Notorious for their lack of choices, small businesses are often based on a mix of personal savings, family loans, and a wide range of other, unstable options. With so many companies fighting for that one grant or bank loan, not every market can scale as effectively and efficiently as it would like to, which is a high price to pay for a small business trying to make it.

Have you tried looking into some of the more contemporary modes of loaning and funding, such as crowd-sourcing, which is a godsend for startups, or perhaps alternative loan companies that work independently from banks? These may very well be ideal for your situation, if you cannot find an angel investor or a bank loan that will help you get your business off the ground. Another option would be to open your doors to investors from a range of realms who would have a say in how you run your business, or partner up with an already established company that can benefit from your partnership as much as you would.

Managing cash flow

Long-term finances are certainly not the only aspect of small business financing that can affect your bottom line. As we’ve seen with late payments, other bottlenecks, leaks in your funding, and excess expenses can cause the same strain on your cash flow so that your business starts needing more money that it can genuinely produce. A self-sustainable company is the only one worth running in the current climate, and even though it takes time to get there, managing your cash flow is a significant part of that battle.

If necessary, make sure to keep a line of credit that can ensure ongoing financial support in case of any cash flow struggles. Then again, the direct debit approach will also come in handy for this particular issue, to make sure that most, if not all of your outstanding customer payments are completed successfully, thus taking the load off your cash flow.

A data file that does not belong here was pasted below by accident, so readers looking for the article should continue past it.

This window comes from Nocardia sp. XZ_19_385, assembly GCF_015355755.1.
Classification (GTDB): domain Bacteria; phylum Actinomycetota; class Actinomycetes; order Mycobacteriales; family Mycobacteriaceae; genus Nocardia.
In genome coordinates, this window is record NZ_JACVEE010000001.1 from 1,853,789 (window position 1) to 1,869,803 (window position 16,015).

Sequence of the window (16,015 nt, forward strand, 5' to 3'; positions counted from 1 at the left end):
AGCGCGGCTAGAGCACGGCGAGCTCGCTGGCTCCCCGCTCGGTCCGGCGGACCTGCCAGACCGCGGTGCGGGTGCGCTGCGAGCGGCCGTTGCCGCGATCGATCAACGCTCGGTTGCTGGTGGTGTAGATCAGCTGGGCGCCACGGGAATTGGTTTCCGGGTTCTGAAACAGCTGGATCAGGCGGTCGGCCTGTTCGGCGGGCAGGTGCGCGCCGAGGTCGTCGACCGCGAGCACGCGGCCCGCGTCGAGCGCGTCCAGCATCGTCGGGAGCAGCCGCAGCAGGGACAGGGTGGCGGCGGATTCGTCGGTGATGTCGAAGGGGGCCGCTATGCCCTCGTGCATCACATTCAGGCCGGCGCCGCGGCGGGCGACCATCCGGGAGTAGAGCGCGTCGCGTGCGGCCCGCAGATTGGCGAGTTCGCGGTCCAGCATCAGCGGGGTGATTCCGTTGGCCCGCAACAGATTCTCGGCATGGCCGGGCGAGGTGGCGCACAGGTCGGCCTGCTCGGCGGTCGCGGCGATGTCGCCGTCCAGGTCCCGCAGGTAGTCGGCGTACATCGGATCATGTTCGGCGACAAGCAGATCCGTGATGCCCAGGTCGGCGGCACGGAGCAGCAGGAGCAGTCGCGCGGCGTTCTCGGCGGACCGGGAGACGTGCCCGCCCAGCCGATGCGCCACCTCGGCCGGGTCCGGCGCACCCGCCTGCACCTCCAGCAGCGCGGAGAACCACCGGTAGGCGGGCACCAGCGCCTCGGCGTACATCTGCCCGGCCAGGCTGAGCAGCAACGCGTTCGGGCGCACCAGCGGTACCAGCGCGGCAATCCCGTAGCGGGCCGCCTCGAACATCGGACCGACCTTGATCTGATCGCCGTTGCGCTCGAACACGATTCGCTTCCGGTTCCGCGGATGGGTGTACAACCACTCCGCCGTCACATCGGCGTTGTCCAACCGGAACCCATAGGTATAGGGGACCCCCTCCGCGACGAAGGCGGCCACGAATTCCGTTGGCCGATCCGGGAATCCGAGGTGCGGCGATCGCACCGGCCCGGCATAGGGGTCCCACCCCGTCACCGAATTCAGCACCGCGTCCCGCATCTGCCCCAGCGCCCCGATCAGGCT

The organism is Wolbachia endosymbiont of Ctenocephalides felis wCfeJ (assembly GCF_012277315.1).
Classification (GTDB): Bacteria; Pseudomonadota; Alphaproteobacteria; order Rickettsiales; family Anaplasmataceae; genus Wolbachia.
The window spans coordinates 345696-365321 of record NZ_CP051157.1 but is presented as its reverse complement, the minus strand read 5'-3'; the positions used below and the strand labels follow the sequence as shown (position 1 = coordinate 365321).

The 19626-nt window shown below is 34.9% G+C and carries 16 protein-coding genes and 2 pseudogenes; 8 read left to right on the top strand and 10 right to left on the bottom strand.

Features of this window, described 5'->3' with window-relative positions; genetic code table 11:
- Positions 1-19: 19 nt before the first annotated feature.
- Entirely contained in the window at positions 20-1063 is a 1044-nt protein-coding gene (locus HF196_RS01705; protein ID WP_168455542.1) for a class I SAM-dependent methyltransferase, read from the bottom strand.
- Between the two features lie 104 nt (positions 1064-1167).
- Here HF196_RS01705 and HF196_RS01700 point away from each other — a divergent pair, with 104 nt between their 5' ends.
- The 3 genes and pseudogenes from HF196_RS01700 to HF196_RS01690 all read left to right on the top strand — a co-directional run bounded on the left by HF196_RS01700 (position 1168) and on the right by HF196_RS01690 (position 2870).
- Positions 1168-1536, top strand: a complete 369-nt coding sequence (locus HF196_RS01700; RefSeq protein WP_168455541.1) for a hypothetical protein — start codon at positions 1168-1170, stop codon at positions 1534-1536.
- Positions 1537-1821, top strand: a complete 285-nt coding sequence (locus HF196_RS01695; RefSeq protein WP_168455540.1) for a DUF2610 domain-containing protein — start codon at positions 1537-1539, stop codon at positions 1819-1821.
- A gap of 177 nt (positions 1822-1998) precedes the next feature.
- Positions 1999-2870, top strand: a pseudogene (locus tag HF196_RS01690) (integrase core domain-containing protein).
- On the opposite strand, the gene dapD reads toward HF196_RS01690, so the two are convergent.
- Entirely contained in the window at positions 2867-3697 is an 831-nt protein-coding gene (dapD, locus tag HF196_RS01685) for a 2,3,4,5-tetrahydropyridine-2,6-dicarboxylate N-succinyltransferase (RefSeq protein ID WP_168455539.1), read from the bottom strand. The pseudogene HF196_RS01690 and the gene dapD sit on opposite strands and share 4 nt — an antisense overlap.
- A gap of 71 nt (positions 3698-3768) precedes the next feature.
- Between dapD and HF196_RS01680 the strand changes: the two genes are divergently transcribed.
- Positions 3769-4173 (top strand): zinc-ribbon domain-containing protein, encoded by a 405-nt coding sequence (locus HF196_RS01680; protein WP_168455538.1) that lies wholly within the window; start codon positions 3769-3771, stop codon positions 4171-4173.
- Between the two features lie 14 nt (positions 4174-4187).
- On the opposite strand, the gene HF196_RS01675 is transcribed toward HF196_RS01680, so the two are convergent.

Lack of emergency funds

Finally, too many modern companies rely solely on their company profit to run a business, and for a while, it makes sense to re-invest your profits until you can safely say you’re out of that initial, most sensitive phase. However, companies sometimes face lawsuits, complaints, drops in interest, and external catastrophes such as earthquakes that cannot always be foreseen. This is why every business needs an emergency fund, to help you out of such unfortunate circumstances and back on your feet.

Whether you procure insurance for everything you own and do, or you combine insurance with an actual savings account specifically for those situations, you cannot go wrong with saving for a rainy day.

Truth be told, financial troubles always find their way into the market, and your business will likely encounter a fair share of them as you grow. These tips, however, should serve you well as you strive to move forward, so make sure to implement them and keep learning as you build your business for a solvent future.

Elaine Bennett is a digital marketing specialist focused on helping startups and small businesses grow. Besides that, she's a regular contributor for Bizzmark Blog and writes hands-on articles about business and marketing, as it allows her to reach even more people and help them on their business journey.